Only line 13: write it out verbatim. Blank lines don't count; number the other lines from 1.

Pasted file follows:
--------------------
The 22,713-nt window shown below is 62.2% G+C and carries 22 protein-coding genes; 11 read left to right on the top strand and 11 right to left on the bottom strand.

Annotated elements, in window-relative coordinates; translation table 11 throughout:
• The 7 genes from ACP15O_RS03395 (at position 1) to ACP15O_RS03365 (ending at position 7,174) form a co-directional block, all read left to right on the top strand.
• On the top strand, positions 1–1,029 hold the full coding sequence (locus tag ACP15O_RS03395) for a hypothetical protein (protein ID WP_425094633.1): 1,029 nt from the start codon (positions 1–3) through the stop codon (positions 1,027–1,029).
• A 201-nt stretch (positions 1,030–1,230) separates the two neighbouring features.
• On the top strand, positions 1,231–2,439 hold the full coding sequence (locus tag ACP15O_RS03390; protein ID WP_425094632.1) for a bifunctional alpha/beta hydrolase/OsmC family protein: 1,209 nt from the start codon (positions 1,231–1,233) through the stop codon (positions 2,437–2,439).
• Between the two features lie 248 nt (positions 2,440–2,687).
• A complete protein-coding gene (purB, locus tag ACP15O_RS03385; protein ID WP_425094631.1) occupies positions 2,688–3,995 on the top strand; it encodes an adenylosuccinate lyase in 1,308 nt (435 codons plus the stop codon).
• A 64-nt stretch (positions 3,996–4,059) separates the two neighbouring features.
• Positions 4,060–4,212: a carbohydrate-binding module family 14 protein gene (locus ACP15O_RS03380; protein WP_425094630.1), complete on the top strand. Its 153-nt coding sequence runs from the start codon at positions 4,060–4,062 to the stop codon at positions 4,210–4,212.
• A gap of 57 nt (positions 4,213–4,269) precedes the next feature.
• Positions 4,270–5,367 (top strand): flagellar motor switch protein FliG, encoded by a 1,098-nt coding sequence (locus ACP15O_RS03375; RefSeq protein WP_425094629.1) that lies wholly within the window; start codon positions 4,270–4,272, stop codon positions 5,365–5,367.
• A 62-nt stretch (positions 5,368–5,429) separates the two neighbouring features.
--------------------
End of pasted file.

• A 62-nt stretch (positions 5,368–5,429) separates the two neighbouring features.